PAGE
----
Goguma mattang is one of my favorite sweet Korean snacks. Deep-fried then shellacked in a syrup, sweet potato chunks take on impossibly crispy shells that shatter to reveal a soft, fluffy interior.
I’ll always remember the first time I tried goguma mattang. My grandma brought freshly made goguma mattang to me with some iced water and a fork. I thought the water was for drinking, but to my surprise, my grandma told me to dunk the sweet potatoes in it! I was skeptical—wouldn’t this make the potato soggy? But, the syrup coats the sweet potato in a way so that it creates a barrier between the cool water and the sweet potato. That memory—of biting into the crispy potato, cool on the outside, warm on the inside—is one that’s stuck with me all my life. (If you’re not totally sold, just be sure to let the caramelized sweet potatoes cool down for at least 10 minutes before eating, lest you scorch the roof of your mouth.)
Be sure to use Korean or Japanese sweet potatoes, those with a purplish skin and pale interior, as they are drier and slightly sweeter than their American counterparts. A less-moist interior means these fry up significantly crispier and fluffier, and the sweeter flavor stands up to the assertive glaze, whereas the more muted sweetness of a yam might get lost here.
I love sprinkling toasted black sesame seeds onto these just as the syrup is setting, because it adds such great savoriness, richness (and extra crunch). A sign of well-made goguma mattang: each piece should sound like ice cubes hitting a glass plate when spooned onto a serving platter. —Catherine Yoo
- Prep time 10 minutes
- Cook time 20 minutes
- Serves 4
Korean or Japanese sweet potatoes (about 2 medium)
plus 3 tablespoons canola oil, plus more as needed
roasted black sesame seeds (optional)
roasted, unsalted peanuts, roughly chopped (optional)
- Wash and peel the sweet potatoes. Cut the sweet potatoes into medium to large 1 ½-inch chunks. Make sure the chunks are similar in size so that all the pieces are able to cook evenly.
- In a medium pot, heat 4 cups of canola oil (or enough oil to cover the sweet potatoes) to 350°F.
- If you decide to garnish your candied sweet potatoes, you can re-toast your black sesame seeds and peanuts separately while waiting for the oil to come up to temperature. Toast the black sesame seeds in a small pan for about 1 minute, or until fragrant. Remove from heat and put aside in a small bowl. If using peanuts, lightly reheat the peanuts in the same pan for about 30 seconds, or until fragrant, and set aside.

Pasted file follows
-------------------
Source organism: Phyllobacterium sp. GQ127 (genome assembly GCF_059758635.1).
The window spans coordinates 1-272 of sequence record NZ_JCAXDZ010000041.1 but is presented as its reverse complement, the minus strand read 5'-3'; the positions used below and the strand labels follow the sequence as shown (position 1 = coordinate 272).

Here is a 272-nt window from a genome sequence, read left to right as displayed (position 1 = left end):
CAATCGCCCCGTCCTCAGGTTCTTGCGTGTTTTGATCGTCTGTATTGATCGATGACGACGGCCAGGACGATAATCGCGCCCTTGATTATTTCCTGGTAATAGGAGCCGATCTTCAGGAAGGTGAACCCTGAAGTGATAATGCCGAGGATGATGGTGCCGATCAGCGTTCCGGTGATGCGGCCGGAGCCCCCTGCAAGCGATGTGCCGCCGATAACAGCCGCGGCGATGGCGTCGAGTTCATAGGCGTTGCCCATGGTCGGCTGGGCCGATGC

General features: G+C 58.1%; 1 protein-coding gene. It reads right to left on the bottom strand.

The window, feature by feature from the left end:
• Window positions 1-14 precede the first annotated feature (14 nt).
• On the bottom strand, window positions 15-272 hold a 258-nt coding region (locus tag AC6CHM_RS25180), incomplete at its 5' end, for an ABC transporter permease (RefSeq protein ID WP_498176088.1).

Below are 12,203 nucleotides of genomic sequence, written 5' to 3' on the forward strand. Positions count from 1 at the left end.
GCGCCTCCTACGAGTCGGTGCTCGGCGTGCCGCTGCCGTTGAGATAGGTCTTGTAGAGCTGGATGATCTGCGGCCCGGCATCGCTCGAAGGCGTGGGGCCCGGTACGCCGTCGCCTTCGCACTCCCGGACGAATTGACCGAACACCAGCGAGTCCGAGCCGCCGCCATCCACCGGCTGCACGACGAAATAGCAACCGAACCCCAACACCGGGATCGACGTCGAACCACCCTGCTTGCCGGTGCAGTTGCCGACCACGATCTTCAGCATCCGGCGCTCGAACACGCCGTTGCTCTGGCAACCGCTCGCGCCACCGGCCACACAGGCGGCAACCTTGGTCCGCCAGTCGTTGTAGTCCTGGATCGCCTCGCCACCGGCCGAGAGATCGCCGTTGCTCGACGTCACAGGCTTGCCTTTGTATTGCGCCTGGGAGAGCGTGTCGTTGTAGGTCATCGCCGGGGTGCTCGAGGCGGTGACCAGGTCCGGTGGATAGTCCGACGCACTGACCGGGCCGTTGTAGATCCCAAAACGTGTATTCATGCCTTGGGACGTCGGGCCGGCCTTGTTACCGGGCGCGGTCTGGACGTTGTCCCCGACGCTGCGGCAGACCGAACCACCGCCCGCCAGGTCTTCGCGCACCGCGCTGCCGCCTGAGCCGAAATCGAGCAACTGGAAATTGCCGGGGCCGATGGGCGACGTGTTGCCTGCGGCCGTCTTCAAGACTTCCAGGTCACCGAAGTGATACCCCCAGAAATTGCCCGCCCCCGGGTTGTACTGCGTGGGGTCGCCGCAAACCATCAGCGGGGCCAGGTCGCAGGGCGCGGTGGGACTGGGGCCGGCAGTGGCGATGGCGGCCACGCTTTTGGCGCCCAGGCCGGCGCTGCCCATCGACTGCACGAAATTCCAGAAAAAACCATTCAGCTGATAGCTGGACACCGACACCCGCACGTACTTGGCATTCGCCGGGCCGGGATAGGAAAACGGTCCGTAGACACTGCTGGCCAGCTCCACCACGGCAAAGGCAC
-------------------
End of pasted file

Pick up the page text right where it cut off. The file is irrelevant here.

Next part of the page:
- Once the oil reaches 350°F, deep-fry the sweet potatoes until golden brown for about 12 minutes. Make sure to occasionally stir the sweet potatoes since the ones on the bottom will brown faster than the ones on top. Once golden, place them on a tray lined with paper towels to absorb the excess oil.
- Make the syrup: In a large saucepan, place 3 tablespoons of the oil that you used to fry the sweet potatoes along with 8 tablespoons of granulated sugar on medium heat. Do not stir the sugar and leave it alone to let it melt. Stirring the sugar will crystalize the syrup.
- Set aside a tray lined with parchment paper. Once the sugar starts to brown after about 5 minutes, you can swirl the syrup around by moving the pan. Let the syrup fully brown after another 2 minutes.
- Once the syrup is browned, stir in the fried sweet potatoes and coat with the syrup. Be gentle so that they do not break apart. After they are coated, spread the sweet potatoes out evenly on a parchment lined tray and sprinkle with your choice of black sesame seeds, crushed peanuts, or both.
- You can eat them immediately by dunking a piece in ice water before eating or let it cool for 10 minutes before serving.